ABC Entertainment president Channing Dungey talked at TCA on Tuesday about the decision to cancel “Roseanne” instead of putting series star Roseanne Barr on leave and launching an investigation after her racist Twitter rant.
“It was actually made very swiftly, and what I’m going to have to say is that it was nice that it was so clear to everyone that there wasn’t a lot of debate and discussion about it,” she said.
Adding: “We knew what we wanted to do, and we did it. For us, we have had multiple instances with Roseanne, and certainly, this tweet crossed the line that cannot be crossed, but it was for us a sense of enough is enough and something had to be done.”
While she feels it was the right decision, “it was disappointing to think about what was going to happen to the cast and crew in the wake of that, and so what I’m so thrilled about is that we were able to bring the whole cast back and most of the crew to work on The Conners, so that feels like a real victory.”
— Hollywood Reporter (@THR) August 8, 2018
Dungey noted that “The Conners” came together almost as quickly as “Roseanne” was canceled.
“Literally the next day I was on the phone with (executive producer) Tom Werner, and he was asking whether we would be open to the idea, and about a week later, I was on the phone with Tom and [fellow executive producers] Bruce Helford and Sara Gilbert, talking about the general shape of what they might want to try to do, and we had a real conversation in another week or two after they had time to break it out. But it was one of those ideas that they came in with [a clear intention to make it work]. I was very excited about the idea of keeping people working, and I also thought there were more stories in that universe in Lanford for us to tell.”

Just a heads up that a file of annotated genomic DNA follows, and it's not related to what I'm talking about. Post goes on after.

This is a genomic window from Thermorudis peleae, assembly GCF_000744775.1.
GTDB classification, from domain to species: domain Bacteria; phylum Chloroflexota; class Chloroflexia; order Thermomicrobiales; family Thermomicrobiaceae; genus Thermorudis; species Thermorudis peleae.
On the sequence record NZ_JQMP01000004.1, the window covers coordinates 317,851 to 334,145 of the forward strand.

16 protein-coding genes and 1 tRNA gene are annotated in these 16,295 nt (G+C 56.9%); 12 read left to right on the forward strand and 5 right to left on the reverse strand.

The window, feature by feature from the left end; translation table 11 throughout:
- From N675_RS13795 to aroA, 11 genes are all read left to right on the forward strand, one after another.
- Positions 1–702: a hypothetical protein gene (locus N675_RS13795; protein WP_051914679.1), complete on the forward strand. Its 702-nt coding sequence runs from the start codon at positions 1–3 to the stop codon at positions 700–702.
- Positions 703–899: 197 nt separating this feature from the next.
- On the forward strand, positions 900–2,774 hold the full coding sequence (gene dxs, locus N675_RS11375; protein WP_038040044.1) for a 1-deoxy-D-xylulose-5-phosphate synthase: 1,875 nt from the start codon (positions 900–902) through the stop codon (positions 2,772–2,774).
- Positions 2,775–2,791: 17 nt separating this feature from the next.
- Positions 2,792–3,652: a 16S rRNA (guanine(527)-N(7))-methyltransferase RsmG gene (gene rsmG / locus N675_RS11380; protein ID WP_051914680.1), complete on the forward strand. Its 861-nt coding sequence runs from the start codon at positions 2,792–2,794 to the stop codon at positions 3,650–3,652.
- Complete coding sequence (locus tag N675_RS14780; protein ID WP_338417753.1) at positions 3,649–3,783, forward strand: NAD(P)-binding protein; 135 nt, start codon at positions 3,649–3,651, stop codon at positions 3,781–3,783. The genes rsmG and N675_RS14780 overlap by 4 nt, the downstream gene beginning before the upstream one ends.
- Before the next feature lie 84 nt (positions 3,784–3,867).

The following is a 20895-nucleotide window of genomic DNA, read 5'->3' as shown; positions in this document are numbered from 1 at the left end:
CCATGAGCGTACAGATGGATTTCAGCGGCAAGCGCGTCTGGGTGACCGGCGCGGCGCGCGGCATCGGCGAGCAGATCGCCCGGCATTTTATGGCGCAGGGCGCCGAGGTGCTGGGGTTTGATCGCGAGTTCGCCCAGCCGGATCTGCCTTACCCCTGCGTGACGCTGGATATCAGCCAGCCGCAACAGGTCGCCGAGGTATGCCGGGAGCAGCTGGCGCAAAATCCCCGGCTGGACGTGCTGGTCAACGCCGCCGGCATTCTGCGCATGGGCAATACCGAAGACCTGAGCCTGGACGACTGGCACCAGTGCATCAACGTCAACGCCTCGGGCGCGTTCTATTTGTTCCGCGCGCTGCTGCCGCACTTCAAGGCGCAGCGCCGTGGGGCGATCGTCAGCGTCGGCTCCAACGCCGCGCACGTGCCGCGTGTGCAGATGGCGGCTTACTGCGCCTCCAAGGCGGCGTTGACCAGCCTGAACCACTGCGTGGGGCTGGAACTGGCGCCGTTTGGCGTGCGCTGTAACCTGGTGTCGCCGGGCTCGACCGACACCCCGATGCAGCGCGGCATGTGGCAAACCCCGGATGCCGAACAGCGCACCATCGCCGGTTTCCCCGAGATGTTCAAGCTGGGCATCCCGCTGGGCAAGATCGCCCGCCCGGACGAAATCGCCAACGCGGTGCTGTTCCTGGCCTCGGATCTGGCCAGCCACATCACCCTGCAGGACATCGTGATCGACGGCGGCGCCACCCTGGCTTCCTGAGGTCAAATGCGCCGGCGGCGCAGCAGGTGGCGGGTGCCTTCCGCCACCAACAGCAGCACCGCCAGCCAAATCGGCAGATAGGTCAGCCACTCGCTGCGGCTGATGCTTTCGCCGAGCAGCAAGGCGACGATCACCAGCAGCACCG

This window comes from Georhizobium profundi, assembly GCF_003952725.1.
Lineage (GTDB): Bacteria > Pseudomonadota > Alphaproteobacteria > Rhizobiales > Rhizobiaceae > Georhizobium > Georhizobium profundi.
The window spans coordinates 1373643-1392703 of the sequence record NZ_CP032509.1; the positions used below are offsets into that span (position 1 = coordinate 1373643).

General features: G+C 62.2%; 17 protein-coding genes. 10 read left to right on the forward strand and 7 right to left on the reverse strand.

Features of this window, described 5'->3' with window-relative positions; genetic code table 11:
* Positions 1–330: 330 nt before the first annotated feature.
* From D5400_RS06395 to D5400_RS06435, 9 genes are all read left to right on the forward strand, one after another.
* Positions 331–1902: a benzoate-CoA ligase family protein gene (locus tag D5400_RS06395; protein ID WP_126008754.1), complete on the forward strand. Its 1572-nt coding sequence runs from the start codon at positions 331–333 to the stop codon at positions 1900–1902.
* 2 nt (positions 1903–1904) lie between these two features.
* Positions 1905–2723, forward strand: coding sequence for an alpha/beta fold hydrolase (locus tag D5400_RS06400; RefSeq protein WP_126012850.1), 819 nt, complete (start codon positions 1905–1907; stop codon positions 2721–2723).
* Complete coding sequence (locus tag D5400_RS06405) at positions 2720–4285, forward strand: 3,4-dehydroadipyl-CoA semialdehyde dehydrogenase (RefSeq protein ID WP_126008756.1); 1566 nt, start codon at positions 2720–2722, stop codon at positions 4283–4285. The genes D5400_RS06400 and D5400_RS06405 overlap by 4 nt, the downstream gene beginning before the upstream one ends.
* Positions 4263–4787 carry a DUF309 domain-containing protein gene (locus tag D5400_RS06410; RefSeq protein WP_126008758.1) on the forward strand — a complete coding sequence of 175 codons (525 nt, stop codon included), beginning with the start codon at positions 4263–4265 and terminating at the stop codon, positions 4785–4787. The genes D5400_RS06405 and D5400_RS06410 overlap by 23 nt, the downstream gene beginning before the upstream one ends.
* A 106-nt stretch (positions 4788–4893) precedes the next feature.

Production details about “The Conners” are being kept under wraps and Dungey revealed that executives discuss the show via hand-delivered mail, no email is used.
“What I can tell you us that thematically we will be focusing on a lot of the same themes that we were in the first nine episodes — what it’s like today for a family to make ends meet in a world where they might be going into foreclosure, where work is scarce, where there are a lot of different challenges in terms of raising children as a single parent. All these issues are going to still be at the forefront,” she said.
Can there be a Roseanne spinoff without Roseanne Conner?
“Obviously remains to be seen — I have seen three outlines for the new season, and I’m really encouraged by the creative material and what we wanted to do is, we wanted to be able to put a lens on a certain type of working-class family in America which we are still able to do,” she said. “I’m excited about it. I think the audience will be too.”
Meanwhile, Dungey has no regrets about getting into business with Roseanne and doing a revival of her beloved comedy series.
“We obviously knew that she had a slightly volatile history in the previous incarnation of Roseanne,” she said. “She had come to us very clear that she wanted to make the show a priority, really wanting a second chance at this and we took that at face value. I don’t regret it, I am never going to regret waking up that morning and seeing the ratings from that first season, amazing. It’s been a journey with ups and downs but I’m very excited about what we’re going to have with the Conners in the fall, I think it’s going to be great.”